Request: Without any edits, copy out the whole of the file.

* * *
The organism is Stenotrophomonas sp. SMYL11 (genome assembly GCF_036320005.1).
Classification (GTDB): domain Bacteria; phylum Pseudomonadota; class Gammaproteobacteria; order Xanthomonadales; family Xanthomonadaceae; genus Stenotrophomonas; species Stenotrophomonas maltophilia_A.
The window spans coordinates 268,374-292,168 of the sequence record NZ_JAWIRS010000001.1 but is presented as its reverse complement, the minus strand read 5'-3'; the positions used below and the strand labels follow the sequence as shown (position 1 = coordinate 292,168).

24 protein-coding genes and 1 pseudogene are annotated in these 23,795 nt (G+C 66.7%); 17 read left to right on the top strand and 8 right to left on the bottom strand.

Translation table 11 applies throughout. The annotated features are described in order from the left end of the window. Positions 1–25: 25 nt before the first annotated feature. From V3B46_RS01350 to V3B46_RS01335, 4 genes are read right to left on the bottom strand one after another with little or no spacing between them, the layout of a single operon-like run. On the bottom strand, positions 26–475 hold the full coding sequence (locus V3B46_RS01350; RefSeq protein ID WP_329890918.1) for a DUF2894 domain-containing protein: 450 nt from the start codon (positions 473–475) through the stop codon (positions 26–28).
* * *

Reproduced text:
The organism is Stenotrophomonas sp. SMYL11 (genome assembly GCF_036320005.1).
Classification (GTDB): domain Bacteria; phylum Pseudomonadota; class Gammaproteobacteria; order Xanthomonadales; family Xanthomonadaceae; genus Stenotrophomonas; species Stenotrophomonas maltophilia_A.
The window spans coordinates 268,374-292,168 of the sequence record NZ_JAWIRS010000001.1 but is presented as its reverse complement, the minus strand read 5'-3'; the positions used below and the strand labels follow the sequence as shown (position 1 = coordinate 292,168).

24 protein-coding genes and 1 pseudogene are annotated in these 23,795 nt (G+C 66.7%); 17 read left to right on the top strand and 8 right to left on the bottom strand.

Translation table 11 applies throughout. The annotated features are described in order from the left end of the window. Positions 1–25: 25 nt before the first annotated feature. From V3B46_RS01350 to V3B46_RS01335, 4 genes are read right to left on the bottom strand one after another with little or no spacing between them, the layout of a single operon-like run. On the bottom strand, positions 26–475 hold the full coding sequence (locus V3B46_RS01350; RefSeq protein ID WP_329890918.1) for a DUF2894 domain-containing protein: 450 nt from the start codon (positions 473–475) through the stop codon (positions 26–28).